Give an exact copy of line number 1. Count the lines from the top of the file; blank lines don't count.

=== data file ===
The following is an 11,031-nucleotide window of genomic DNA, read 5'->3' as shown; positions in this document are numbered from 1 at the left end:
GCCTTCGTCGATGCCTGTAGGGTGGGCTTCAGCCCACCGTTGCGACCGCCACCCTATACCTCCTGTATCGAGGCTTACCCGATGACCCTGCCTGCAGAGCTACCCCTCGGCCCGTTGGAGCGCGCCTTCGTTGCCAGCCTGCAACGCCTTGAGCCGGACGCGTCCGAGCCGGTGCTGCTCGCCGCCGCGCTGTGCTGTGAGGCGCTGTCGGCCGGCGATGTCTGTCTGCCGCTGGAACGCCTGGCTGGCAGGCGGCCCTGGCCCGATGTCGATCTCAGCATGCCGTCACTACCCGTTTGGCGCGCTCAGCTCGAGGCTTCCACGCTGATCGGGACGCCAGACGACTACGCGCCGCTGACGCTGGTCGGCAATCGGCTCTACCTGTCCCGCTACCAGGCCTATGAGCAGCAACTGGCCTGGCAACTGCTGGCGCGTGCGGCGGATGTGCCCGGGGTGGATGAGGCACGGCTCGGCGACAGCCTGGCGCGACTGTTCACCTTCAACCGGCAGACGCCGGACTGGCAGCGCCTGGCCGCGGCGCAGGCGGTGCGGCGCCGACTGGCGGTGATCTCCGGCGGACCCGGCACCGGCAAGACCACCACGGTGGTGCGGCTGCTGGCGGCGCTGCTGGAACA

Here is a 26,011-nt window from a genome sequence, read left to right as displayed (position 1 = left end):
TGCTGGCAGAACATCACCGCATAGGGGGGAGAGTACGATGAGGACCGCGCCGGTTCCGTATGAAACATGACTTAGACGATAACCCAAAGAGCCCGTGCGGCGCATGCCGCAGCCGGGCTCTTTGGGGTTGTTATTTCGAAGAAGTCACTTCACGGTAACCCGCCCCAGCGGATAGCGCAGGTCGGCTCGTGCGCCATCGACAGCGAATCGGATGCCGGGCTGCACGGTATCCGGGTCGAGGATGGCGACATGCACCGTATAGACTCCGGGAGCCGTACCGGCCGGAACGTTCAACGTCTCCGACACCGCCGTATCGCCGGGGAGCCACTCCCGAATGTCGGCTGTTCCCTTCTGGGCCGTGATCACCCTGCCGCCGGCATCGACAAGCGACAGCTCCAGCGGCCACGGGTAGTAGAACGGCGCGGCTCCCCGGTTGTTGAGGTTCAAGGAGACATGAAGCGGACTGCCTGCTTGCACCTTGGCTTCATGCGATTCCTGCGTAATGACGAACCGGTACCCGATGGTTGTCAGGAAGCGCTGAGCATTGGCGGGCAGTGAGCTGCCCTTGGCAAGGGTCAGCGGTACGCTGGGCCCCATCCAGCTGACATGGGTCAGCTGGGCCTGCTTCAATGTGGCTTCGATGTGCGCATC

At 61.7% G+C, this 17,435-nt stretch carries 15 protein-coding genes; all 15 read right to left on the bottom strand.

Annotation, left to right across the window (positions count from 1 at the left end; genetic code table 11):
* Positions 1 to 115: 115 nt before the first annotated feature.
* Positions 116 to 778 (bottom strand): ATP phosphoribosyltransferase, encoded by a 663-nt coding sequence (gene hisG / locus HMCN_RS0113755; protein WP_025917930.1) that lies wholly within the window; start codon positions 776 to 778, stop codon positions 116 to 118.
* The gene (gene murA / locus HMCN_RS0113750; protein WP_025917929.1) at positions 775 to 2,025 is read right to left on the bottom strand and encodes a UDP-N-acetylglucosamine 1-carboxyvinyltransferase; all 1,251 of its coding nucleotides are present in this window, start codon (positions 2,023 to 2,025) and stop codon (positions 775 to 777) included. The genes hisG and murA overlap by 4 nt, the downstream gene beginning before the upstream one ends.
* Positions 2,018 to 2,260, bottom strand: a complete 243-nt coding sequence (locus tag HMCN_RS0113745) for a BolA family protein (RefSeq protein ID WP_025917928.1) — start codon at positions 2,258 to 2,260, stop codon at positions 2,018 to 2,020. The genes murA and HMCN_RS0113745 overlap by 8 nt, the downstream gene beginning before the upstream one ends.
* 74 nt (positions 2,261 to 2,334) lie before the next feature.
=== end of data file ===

The following is an 11,031-nucleotide window of genomic DNA, read 5'->3' as shown; positions in this document are numbered from 1 at the left end: